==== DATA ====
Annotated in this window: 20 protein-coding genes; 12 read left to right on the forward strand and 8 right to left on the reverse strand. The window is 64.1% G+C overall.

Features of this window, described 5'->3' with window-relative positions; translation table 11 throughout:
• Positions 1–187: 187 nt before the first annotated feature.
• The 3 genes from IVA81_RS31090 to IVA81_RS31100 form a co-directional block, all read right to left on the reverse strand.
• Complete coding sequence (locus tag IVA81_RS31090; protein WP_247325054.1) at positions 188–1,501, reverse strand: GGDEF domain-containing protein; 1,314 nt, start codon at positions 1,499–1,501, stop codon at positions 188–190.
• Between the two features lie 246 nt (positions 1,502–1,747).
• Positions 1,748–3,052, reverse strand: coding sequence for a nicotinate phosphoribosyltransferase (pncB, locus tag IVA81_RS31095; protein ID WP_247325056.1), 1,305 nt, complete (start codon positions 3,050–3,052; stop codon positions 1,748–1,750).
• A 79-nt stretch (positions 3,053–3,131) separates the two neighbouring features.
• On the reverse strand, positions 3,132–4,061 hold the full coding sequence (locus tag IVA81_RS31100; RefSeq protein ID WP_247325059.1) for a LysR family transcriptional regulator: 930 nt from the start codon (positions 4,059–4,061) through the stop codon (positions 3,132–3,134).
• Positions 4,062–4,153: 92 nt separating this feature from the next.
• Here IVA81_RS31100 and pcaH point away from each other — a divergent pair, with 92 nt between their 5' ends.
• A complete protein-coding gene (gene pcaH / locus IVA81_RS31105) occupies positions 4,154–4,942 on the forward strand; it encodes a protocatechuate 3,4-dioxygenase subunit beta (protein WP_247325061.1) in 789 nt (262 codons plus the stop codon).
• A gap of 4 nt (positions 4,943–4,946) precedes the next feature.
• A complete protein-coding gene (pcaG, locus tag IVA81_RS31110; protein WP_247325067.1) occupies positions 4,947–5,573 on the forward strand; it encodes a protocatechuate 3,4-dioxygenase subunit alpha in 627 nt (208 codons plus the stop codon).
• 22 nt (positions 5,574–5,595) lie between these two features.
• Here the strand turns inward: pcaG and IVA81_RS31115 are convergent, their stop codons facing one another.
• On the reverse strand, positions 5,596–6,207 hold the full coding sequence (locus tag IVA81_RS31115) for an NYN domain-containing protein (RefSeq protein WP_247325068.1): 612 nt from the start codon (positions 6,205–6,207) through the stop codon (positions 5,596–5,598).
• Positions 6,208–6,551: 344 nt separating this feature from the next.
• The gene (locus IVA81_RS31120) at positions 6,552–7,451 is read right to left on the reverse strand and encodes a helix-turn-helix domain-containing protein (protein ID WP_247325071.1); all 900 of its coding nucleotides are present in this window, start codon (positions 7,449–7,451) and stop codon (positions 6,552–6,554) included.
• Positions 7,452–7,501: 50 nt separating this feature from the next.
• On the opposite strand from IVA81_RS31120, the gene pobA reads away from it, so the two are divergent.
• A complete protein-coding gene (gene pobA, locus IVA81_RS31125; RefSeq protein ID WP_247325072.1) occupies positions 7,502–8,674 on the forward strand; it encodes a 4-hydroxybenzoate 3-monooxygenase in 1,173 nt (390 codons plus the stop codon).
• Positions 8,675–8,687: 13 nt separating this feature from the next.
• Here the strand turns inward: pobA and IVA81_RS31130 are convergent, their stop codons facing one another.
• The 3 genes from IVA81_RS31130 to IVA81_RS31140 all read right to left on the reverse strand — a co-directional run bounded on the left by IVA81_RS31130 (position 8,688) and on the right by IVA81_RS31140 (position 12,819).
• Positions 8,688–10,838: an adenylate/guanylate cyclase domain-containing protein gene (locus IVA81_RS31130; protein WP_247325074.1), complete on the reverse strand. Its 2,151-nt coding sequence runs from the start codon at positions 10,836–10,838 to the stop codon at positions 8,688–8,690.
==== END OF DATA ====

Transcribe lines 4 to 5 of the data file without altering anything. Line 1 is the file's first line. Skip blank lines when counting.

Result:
• The 3 genes from IVA81_RS31090 to IVA81_RS31100 form a co-directional block, all read right to left on the reverse strand.
• Complete coding sequence (locus tag IVA81_RS31090; protein WP_247325054.1) at positions 188–1,501, reverse strand: GGDEF domain-containing protein; 1,314 nt, start codon at positions 1,499–1,501, stop codon at positions 188–190.